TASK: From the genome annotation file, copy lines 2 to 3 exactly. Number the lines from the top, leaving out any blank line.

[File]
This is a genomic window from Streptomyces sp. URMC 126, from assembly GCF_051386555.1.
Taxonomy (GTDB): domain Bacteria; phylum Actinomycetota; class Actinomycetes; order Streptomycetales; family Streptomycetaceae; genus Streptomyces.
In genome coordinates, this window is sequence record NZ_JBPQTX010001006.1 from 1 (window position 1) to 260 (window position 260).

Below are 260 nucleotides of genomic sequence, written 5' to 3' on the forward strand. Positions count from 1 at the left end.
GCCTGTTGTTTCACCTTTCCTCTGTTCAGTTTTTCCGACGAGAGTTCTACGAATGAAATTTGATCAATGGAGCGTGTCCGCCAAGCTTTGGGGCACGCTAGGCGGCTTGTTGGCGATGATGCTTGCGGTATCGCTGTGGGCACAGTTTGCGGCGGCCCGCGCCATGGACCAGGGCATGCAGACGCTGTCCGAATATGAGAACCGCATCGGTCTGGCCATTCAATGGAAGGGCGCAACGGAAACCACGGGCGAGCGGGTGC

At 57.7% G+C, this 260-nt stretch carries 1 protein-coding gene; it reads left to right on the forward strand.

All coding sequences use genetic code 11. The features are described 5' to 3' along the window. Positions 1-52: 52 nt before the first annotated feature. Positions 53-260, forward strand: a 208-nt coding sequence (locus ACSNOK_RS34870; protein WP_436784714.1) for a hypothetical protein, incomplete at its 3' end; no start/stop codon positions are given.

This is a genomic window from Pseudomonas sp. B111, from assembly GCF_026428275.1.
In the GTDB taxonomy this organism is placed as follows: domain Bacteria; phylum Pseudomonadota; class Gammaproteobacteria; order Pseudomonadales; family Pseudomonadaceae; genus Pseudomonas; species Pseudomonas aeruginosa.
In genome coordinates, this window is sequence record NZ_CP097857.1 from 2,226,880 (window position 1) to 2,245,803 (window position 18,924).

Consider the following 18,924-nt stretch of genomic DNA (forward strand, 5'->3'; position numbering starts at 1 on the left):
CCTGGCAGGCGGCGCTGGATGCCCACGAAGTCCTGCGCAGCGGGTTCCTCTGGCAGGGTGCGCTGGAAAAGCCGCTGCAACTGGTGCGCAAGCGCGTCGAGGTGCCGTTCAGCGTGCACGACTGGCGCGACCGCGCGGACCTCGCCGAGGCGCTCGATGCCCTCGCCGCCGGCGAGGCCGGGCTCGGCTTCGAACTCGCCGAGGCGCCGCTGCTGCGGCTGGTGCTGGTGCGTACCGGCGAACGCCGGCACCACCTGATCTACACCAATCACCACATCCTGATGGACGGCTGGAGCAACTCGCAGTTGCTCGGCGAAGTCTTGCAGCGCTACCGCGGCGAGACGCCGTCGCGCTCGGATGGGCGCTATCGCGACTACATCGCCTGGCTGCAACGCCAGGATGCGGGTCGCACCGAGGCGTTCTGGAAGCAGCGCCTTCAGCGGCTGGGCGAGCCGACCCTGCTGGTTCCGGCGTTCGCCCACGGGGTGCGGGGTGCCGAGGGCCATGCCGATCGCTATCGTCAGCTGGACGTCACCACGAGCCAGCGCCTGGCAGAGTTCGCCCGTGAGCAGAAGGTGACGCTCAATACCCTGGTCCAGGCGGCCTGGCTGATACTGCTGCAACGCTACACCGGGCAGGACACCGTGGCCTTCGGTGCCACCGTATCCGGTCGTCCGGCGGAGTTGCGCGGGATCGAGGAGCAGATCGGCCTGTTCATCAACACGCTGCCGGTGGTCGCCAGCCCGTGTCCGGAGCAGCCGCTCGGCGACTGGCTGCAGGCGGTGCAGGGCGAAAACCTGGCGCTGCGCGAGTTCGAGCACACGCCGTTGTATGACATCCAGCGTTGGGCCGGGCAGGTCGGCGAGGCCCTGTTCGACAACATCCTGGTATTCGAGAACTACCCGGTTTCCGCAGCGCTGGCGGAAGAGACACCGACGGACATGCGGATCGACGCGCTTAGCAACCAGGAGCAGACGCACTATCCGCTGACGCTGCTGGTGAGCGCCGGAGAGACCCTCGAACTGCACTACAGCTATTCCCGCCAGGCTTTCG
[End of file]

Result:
Taxonomy (GTDB): domain Bacteria; phylum Actinomycetota; class Actinomycetes; order Streptomycetales; family Streptomycetaceae; genus Streptomyces.
In genome coordinates, this window is sequence record NZ_JBPQTX010001006.1 from 1 (window position 1) to 260 (window position 260).